So, once again I followed the instructions. Brined the chicken overnight, combined all the ingredients for the coating then packed everything up to prepare at my friends house.

Once there I set up two pans with oil (one for light meat and one for dark) as well as a dredging station (the chicken goes through the flour coating, then into buttermilk, then into a second batch of coating, then onto a parchment lined baking sheet until each piece was coated) and a cooling rack. This took A LOT of room.

So into the oil went my first two batches of chicken (one with thighs and one with breasts). This is when I started having serious heat control issues. A lot of the coating came off and even though the chicken was cooked to temperature the skin wasn't even crispy. Sad fried chicken.

This is when I started to get despondent (and thankful for a kind group of friends (and my cocktail)). Time for a few adjustments. We turned off the kitchen fan, readjusted the temperature controls and waited for the oil to come back up to temperature. In went the drumsticks, a second batch or breasts and once they were done, the legs.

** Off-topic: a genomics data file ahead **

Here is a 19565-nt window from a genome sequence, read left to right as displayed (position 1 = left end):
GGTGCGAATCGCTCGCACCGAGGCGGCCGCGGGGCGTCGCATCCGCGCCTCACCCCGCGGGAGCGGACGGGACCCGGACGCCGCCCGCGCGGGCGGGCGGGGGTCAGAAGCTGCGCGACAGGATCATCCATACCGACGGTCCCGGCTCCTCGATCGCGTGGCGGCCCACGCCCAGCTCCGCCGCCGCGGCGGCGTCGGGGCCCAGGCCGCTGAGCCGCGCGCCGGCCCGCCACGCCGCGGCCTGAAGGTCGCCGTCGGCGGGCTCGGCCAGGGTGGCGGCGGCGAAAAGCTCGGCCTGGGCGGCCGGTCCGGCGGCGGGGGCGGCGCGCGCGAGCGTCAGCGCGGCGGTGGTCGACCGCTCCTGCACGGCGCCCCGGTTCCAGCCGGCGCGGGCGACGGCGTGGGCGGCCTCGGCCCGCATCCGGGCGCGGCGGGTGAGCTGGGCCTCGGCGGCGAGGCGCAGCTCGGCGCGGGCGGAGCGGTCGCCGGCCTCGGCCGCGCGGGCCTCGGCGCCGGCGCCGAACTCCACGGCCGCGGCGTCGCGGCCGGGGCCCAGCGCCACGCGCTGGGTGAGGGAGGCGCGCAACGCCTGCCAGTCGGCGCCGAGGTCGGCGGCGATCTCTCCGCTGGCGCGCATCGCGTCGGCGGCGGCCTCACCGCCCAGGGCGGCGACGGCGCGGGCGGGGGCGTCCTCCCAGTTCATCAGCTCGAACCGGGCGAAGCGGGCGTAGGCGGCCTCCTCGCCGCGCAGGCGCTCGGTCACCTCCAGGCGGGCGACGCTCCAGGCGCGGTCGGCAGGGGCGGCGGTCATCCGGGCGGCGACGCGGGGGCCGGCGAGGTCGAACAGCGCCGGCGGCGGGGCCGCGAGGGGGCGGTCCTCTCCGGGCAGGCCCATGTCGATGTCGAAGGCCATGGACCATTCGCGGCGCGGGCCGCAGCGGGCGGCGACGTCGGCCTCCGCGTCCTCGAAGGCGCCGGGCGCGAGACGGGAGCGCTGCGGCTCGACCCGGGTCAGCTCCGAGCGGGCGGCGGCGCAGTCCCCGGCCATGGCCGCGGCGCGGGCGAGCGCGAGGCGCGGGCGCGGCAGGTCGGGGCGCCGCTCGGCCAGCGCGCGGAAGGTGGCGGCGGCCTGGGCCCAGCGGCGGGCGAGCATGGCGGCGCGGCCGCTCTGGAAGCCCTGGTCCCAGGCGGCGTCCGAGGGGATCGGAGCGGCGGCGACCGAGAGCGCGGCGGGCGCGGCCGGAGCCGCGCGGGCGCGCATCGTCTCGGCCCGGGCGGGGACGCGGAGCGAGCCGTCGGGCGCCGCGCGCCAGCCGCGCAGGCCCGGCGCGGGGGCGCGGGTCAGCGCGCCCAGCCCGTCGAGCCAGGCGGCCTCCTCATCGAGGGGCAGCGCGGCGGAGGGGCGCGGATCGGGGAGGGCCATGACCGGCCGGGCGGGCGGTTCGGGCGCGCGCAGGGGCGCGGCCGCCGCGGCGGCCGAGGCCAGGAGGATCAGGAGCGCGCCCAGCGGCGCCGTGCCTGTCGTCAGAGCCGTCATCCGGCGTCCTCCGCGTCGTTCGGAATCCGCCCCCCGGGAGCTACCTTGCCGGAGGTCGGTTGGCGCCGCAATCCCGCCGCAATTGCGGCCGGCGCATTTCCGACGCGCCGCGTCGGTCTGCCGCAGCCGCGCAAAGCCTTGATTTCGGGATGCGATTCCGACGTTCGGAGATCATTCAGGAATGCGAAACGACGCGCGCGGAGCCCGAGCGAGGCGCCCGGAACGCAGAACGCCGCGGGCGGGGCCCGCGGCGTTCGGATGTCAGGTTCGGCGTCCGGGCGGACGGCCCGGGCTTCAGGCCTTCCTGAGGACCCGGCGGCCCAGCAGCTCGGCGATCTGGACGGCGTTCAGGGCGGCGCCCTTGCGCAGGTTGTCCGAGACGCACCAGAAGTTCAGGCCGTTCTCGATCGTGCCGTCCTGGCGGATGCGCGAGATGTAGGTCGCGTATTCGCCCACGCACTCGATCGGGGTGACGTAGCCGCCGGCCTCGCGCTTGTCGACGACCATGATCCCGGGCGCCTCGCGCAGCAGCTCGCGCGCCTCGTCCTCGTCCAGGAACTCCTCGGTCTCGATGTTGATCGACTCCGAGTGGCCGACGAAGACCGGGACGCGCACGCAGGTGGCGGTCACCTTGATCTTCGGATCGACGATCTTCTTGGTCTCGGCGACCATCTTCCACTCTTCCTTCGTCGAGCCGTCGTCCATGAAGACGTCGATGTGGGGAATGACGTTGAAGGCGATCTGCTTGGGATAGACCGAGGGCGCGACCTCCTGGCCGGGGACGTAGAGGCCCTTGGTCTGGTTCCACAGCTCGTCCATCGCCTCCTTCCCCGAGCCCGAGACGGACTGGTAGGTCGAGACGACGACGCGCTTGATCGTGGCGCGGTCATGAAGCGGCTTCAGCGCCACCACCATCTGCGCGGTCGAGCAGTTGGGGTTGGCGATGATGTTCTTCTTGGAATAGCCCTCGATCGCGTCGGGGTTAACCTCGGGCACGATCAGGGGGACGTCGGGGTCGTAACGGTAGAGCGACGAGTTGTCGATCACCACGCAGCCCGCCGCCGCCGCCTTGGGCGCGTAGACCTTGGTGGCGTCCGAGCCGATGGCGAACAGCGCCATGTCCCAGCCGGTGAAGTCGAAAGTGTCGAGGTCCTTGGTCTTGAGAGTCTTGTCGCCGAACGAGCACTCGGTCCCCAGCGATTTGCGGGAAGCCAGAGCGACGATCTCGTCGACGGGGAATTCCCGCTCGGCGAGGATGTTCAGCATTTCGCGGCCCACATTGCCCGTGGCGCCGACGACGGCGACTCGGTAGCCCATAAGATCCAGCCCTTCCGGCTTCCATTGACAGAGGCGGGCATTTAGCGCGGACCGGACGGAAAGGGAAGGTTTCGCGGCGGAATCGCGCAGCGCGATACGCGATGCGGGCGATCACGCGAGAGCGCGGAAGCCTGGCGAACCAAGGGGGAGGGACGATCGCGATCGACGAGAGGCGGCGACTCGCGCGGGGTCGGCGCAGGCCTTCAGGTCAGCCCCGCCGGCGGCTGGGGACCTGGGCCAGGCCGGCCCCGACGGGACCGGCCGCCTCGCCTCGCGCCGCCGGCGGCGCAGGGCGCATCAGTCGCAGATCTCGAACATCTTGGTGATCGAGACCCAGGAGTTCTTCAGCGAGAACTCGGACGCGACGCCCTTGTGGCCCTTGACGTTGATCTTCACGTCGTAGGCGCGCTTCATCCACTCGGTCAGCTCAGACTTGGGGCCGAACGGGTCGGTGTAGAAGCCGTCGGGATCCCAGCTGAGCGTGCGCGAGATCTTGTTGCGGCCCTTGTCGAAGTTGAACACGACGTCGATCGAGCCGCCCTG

Success (mostly). As we gathered around the table I encouraged everyone to try the drumsticks first (as they were the most golden brown and delicious) then the breasts, then the legs (I didn't even serve those first two batches, bleaagh). I was supposed to have fried up some fresh thyme and rosemary to sprinkle over the top, but at this point I was just happy to be getting something edible on the table so we decided to just dig in.